@Neo961Being a So Called "Tuner" you should know what the importance of a Dyno is in Tuning business and Why is it necessary? If you do not know, then let me tell you. There are two ways to measure engine power. 1st is the engine dynamometer (used by engine manufacturers and certain engine tuners and the measuring unit is known as Bhp or Brake Horse power) which is used prior to the engine being placed in the vehicle, very easy and simple but once the engine is bolted down in the vehicle this engine dynamometer becomes a long and tedious process. So to simplify things a rolling Dynamometer also known as chassis dynamometers, these are used to measure power at the driving wheels. This avoids the inconvenience of having to remove the engine to test it if a tuning modification has been made. However, it means that the power figures obtained will be lower than the flywheel power because of the frictional losses in the drive train and tires.
What is a drive train loss? Well all mechanical systems suffer from friction and a proportion of the power fed into a system will get dissipated by friction and turn into heat and noise. Note the key phrase there - "power fed into a system". For there to be a loss there must be an input - simple and obvious yes but we'll see the relevance in a minute. When your car is parked overnight with the engine switched off, the transmission losses are obviously zero. When the car is running then some proportion of the flywheel power will be lost in the gearbox, final drive, drive shaft bearings, wheel bearings and tires. For a given mechanical system these losses will usually stay close to a particular fixed %. For example if the loss percentage was 10% (just picking a nice round number for ease of explanation) and the car cruising on a level road was developing 20 bhp at the crankshaft then 2 bhp would get absorbed as friction. Under full power, say 100 bhp, then 10 bhp would get absorbed.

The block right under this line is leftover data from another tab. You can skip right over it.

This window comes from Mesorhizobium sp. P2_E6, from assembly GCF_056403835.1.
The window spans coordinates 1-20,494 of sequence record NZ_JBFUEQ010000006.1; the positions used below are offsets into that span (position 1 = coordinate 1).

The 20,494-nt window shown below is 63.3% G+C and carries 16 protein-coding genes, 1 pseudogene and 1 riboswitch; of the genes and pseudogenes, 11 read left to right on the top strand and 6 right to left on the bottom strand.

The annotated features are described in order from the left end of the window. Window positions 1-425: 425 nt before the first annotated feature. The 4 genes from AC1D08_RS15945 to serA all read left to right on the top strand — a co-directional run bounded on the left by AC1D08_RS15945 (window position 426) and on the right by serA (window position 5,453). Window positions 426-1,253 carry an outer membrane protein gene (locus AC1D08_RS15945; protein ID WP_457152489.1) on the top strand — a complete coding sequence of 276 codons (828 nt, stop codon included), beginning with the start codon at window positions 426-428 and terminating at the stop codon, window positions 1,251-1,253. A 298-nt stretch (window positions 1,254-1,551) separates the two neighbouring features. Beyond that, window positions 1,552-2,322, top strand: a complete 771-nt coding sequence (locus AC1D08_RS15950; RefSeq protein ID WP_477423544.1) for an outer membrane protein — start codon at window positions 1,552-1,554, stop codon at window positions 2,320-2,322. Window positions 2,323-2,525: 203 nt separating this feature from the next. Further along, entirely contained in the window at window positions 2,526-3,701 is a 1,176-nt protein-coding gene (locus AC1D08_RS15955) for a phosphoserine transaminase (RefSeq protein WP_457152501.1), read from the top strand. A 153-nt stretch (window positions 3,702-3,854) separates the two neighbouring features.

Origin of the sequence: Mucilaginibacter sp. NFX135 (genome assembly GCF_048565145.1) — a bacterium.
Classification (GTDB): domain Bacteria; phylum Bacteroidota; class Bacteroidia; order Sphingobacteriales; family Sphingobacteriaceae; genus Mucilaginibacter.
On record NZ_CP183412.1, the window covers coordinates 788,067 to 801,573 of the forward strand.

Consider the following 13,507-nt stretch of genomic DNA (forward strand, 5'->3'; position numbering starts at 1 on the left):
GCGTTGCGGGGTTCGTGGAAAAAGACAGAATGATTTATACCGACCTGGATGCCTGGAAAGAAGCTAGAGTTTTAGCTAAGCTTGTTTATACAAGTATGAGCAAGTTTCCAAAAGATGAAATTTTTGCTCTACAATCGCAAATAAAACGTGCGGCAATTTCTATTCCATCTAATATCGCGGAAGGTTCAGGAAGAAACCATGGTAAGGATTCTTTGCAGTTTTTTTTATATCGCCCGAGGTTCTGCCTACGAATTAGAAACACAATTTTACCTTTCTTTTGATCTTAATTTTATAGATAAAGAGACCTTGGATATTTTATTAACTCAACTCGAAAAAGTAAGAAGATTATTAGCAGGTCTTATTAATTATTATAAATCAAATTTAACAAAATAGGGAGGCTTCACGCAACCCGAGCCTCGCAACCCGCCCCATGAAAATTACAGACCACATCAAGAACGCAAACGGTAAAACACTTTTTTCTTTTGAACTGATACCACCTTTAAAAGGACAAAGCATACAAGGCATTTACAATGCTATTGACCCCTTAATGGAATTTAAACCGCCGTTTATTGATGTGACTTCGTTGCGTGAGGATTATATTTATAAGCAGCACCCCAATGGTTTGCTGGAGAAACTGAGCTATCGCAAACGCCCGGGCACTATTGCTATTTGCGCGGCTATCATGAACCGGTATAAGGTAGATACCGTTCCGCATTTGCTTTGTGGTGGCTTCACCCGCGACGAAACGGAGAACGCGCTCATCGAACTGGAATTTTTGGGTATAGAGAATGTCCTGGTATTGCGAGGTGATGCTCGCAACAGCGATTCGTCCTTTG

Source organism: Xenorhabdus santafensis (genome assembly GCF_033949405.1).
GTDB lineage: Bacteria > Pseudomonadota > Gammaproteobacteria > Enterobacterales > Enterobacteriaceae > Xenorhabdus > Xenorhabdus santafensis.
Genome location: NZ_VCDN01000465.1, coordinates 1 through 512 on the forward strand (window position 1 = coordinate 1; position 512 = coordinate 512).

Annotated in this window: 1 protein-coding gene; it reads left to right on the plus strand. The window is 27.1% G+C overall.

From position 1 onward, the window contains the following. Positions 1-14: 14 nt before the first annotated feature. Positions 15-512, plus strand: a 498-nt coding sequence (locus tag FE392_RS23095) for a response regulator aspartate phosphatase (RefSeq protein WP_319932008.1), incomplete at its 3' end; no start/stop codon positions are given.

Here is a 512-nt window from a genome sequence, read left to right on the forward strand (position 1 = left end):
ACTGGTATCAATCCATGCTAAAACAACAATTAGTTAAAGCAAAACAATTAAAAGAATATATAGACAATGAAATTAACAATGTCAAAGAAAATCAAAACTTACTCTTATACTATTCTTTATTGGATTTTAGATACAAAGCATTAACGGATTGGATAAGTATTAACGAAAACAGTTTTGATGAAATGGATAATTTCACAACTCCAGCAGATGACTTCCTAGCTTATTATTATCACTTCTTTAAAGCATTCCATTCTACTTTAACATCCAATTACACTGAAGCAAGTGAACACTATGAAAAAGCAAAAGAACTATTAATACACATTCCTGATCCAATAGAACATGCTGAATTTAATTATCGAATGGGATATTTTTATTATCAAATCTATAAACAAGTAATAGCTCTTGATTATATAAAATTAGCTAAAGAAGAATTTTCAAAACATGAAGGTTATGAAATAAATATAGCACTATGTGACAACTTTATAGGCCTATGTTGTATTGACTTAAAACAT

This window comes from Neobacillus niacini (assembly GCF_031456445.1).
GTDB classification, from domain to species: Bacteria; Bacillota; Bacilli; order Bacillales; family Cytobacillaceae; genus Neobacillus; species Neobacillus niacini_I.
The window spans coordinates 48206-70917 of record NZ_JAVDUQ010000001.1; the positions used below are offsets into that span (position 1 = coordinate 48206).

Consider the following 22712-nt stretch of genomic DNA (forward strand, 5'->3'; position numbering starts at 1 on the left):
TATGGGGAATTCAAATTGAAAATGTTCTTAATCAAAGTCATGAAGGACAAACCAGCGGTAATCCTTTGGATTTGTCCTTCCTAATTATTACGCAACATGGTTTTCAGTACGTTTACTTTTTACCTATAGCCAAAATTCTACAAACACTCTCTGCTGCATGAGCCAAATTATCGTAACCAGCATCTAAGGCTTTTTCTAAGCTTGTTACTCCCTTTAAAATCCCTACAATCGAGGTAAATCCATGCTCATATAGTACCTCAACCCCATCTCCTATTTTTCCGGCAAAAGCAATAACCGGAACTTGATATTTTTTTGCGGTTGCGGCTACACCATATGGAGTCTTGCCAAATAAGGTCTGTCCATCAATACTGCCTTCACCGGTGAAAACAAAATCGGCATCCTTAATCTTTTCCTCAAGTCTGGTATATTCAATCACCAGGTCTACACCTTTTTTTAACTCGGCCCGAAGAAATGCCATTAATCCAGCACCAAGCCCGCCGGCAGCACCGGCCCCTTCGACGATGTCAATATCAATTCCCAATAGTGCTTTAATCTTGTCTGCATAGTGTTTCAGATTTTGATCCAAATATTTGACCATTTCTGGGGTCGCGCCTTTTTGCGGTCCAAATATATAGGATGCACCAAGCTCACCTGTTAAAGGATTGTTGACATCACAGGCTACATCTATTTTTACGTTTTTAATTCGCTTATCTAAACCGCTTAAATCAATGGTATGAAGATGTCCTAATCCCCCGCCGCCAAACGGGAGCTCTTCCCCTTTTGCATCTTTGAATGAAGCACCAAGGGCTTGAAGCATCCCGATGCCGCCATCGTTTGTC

Now it is true that not every component in a transmission system absorbs a fixed % of the input power. Some components like oil seals and non driven meshed gears (as in a normal car multi speed gearbox) have frictional losses which are not affected by the input torque. These losses do increase with speed of course but at a given rpm can be taken to remain constant even if the engine is tuned to give more power. We'll look at real world transmission loss percentages later. Finally, the biggest source of loss in the entire transmission system of a car is in the tires - they account for half or more of the total losses between the flywheel and the rollers. Each set of driven gears, i.e. the final drive gear or the particular gearbox ratio that you happen to be testing the car in, only absorbs about 1% to 2% of the engine's power.
The average front wheel drive road car with between 100 and 200 bhp loses about 15% of the engine bhp as transmission losses.
The average rear wheel drive road car with between 100 and 200 bhp loses about 17% of the engine bhp as transmission losses.
The 2% increase in losses over front wheel drive is because the differential has to turn the drive through 90 degrees at the back axle which soaks up a bit more of the engine's power.
So back to the point being, how would you know what modification is actually increasing or decreasing the given horsepower of a particular car? The Dynamometer is the Answer! That is the reason Tuners swear by a Dynamometer. You not having dyno in your shop, and modifying cars will be Like Shooting Arrows in The Dark! This process is not only followed by us but the whole industry in the whole world, no matter where you are. Hope you get the point.
“dyno figures change with change in wheel sizes so its stupid to consider that a dyno can tell exactly how fast a baby will go. but it can give a good idea on power at crank to cacluate performance power use real world conditions that is what the pros do they setup a car and they test it on track and”
Yes dyno figures change with the wheel size and it’s the same in real conditions too and by the same amount. Sorry Dynos do not tell you how fast your car will go but how much of torque and whp your car is churning out and it is not measured at the crank it is measured at the wheels on the Chassis Dyno. There is a big difference between the wheels and the crank. Its at the wheels where it matters most coz that is what your first contact is to the surface of the road. Yes to calculate Time and speed pros test their cars on a track and on the street to save money (using the track facilities costs money and a deserted street does not) and so does everyone else including me and FLi or anyone out there. Hope I have cleared some of you misconceptions bro!
I will try but he only knows how to work the switch under the acceleration pedal. I just could not find it, lol! Must be going blind and stupid, lol!